52. 52.
    Demer LL, Watson KE, Bostrom K. Mechanism of calcification in atherosclerosis. Trends Cardiovasc Med. 1994;4(1):45–9. Scholar
  53. 53.
    Hsu JJ, Lim J, Tintut Y, Demer LL. Cell-matrix mechanics and pattern formation in inflammatory cardiovascular calcification. Heart. 2016;102(21):1710–5. Scholar
  54. 54.
    Kapustin AN, Davies JD, Reynolds JL, McNair R, Jones GT, Sidibe A, et al. Calcium regulates key components of vascular smooth muscle cell-derived matrix vesicles to enhance mineralization. Circ Res. 2011;109(1):e1–12. Google Scholar
  55. 55.
    Bostrom KI, Rajamannan NM, Towler DA. The regulation of valvular and vascular sclerosis by osteogenic morphogens. Circ Res. 2011;109(5):564–77. Scholar
  56. 56.
    Hunt JL, Fairman R, Mitchell ME, Carpenter JP, Golden M, Khalapyan T, et al. Bone formation in carotid plaques: a clinicopathological study. Stroke. 2002;33(5):1214–9.Google Scholar
  57. 57.
    Schlieper G, Schurgers L, Brandenburg V, Reutelingsperger C, Floege J. Vascular calcification in chronic kidney disease: an update. Nephrol Dial Transplant. 2016;31(1):31–9. Scholar
  58. 58.
    Al-Aly Z, Shao JS, Lai CF, Huang E, Cai J, Behrmann A, et al. Aortic Msx2-Wnt calcification cascade is regulated by TNF-alpha-dependent signals in diabetic Ldlr−/− mice. Arterioscler Thromb Vasc Biol. 2007;27(12):2589–96. Scholar
  59. 59.
    Yang X, Meng X, Su X, Mauchley DC, Ao L, Cleveland JC Jr, et al. Bone morphogenic protein 2 induces Runx2 and osteopontin expression in human aortic valve interstitial cells: role of Smad1 and extracellular signal-regulated kinase 1/2. J Thorac Cardiovasc Surg. 2009;138(4):1008–15. Scholar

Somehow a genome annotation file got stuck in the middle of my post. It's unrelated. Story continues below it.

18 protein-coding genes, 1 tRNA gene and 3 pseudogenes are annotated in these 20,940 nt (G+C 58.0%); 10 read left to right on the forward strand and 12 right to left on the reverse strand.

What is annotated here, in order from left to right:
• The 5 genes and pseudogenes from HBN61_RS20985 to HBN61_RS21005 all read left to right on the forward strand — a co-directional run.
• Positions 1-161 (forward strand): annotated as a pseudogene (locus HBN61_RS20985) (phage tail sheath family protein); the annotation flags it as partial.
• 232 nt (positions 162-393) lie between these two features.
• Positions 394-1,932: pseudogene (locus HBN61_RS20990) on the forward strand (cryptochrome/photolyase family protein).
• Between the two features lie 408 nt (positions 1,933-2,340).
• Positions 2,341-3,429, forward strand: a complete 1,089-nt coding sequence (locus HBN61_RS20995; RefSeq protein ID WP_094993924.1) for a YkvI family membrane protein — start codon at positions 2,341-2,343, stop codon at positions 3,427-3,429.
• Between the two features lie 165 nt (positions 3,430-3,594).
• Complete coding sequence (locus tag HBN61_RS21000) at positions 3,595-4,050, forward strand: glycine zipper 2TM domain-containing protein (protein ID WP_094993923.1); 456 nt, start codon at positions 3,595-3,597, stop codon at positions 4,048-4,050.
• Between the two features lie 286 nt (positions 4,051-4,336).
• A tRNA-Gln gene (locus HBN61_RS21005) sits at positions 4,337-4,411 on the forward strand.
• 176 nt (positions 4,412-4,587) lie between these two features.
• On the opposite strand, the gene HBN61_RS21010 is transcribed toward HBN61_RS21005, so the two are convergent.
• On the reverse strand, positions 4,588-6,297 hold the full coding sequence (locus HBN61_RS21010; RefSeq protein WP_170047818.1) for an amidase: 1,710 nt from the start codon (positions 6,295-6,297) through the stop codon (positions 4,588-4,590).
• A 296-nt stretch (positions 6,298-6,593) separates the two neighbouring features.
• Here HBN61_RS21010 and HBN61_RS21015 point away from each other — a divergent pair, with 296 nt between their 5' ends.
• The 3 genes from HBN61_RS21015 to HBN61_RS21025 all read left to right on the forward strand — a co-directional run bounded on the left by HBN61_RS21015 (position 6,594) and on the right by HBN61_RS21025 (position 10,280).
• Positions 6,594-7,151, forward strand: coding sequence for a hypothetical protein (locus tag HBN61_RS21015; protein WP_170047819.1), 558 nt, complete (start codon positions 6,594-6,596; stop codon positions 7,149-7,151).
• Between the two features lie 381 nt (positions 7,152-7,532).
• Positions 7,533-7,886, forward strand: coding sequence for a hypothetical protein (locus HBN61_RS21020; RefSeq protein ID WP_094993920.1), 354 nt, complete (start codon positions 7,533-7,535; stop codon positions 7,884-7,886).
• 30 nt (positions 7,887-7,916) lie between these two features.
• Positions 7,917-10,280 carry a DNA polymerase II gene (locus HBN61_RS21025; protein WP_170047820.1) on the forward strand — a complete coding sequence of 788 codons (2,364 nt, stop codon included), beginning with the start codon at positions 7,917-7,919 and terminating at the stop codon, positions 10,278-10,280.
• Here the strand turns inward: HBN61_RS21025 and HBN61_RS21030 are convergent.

60. 60.
    Choi ST, Kim JH, Kang EJ, Lee SW, Park MC, Park YB, et al. Osteopontin might be involved in bone remodelling rather than in inflammation in ankylosing spondylitis. Rheumatology (Oxford). 2008;47(12):1775–9. Scholar
  61. 61.
    Lomashvili KA, Wang X, Wallin R, O'Neill WC. Matrix Gla protein metabolism in vascular smooth muscle and role in uremic vascular calcification. J Biol Chem. 2011;286(33):28715–22. Scholar
  62. 62.
    Speer MY, Yang HY, Brabb T, Leaf E, Look A, Lin WL, et al. Smooth muscle cells give rise to osteochondrogenic precursors and chondrocytes in calcifying arteries. Circ Res. 2009;104(6):733–41. Scholar
  63. 63.
    Hutcheson JD, Goettsch C, Bertazzo S, Maldonado N, Ruiz JL, Goh W, et al. Genesis and growth of extracellular-vesicle-derived microcalcification in atherosclerotic plaques. Nat Mater. 2016;15(3):335–43. Scholar
  64. 64.
    Demer LL, Tintut Y. Inflammatory, metabolic, and genetic mechanisms of vascular calcification. Arterioscler Thromb Vasc Biol. 2014;34(4):715–23. Scholar